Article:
What are the most effective methods for doing life course research? The field's founders and leaders answer this question, giving readers tips on: the art and method of the appropriate research design; the collection of life-history data; and the search for meaningful patterns to be found in the results.

Integrating Quantitative and Qualitative Data

John H.Laub
Robert J.Sampson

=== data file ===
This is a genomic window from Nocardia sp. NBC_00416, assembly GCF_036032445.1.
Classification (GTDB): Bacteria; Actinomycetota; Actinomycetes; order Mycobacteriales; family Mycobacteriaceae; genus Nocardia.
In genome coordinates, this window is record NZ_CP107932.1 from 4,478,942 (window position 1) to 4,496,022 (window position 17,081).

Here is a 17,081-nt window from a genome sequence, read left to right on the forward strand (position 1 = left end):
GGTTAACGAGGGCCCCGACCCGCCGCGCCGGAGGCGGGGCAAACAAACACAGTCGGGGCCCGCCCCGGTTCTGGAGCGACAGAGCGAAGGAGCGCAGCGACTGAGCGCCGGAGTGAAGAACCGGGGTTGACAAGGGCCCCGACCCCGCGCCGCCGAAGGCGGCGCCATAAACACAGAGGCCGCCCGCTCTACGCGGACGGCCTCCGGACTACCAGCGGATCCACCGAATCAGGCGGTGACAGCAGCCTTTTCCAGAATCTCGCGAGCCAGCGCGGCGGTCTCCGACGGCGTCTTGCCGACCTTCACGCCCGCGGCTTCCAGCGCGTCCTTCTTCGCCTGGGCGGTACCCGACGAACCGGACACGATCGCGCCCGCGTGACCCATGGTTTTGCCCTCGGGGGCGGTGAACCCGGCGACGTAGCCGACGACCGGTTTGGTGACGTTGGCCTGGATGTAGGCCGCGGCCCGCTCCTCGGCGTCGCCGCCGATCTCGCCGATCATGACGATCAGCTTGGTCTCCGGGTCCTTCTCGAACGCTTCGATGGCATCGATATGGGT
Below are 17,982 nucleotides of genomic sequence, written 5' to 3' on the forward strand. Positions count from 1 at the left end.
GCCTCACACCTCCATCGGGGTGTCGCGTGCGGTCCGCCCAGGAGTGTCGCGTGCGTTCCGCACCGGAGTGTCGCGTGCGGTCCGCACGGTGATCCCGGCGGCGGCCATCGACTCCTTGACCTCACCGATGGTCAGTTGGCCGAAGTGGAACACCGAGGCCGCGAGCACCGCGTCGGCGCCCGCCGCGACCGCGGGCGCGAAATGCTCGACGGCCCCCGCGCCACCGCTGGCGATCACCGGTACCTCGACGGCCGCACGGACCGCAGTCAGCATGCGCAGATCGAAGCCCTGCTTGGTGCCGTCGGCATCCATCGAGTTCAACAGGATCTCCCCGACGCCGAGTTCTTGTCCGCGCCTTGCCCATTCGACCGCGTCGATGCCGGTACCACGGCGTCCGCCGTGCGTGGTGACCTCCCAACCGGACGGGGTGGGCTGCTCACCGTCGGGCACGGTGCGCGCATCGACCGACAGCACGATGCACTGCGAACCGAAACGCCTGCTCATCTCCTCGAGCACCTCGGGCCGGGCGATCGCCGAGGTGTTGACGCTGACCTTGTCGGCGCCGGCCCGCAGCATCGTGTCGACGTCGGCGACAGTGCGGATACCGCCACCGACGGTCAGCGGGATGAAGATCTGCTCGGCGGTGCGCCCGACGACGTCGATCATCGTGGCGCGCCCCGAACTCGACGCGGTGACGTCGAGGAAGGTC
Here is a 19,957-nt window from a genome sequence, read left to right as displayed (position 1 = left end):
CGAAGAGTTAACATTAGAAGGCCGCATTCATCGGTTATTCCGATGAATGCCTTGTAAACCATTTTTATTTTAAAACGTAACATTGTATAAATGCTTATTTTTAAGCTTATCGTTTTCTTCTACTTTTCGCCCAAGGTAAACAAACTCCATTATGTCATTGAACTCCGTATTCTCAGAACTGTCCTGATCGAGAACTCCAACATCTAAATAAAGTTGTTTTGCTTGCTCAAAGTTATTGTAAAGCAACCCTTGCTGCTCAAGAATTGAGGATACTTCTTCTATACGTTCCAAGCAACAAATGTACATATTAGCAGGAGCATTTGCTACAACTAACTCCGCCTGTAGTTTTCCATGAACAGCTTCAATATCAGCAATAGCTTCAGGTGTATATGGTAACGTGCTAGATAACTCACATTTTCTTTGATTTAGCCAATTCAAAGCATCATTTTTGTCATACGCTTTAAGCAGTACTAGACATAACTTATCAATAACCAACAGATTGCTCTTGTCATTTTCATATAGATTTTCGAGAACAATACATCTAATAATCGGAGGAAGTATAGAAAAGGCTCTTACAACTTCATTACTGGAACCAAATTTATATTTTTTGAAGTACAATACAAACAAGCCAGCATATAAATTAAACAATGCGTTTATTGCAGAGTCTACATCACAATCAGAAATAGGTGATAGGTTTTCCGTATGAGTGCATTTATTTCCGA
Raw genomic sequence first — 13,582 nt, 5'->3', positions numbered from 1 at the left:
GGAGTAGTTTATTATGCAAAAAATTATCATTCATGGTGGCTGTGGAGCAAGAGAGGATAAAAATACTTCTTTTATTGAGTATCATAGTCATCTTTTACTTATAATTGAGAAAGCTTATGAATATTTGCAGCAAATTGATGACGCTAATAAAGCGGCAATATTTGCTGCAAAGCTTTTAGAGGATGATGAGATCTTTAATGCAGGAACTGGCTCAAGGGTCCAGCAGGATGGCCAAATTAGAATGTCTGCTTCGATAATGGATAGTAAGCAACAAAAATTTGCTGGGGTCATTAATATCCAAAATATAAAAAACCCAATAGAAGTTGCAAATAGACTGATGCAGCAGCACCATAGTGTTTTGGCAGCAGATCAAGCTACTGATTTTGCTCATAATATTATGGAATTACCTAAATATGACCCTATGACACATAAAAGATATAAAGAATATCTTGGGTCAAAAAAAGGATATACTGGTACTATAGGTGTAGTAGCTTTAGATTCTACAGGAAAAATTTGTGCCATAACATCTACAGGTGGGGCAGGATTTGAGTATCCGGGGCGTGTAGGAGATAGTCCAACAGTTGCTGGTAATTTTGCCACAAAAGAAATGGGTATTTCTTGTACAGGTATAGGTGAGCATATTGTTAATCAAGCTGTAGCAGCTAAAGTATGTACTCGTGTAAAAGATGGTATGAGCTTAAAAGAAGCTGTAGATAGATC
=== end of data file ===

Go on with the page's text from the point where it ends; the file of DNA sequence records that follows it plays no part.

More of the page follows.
In this chapter, we recount our efforts to integrate quantitative and qualitative data in addressing a series of research questions regarding continuity and change in human behavior over the life course. Our work on this issue stems from a long-term research project using a unique data archive, the Unraveling Juvenile Delinquency (UJD) study, and subsequent follow-ups conducted by Sheldon and Eleanor Glueck of the Harvard Law School. In 1986, we uncovered 60 cartons of case files in the basement of the Harvard Law School Library. These boxes contained the original case records from the classic longitudinal study of 500 delinquents and 500 nondelinquents initiated by the Gluecks in 1940 (S. Glueck & E. Glueck, 1950, 1968). The UJD ...

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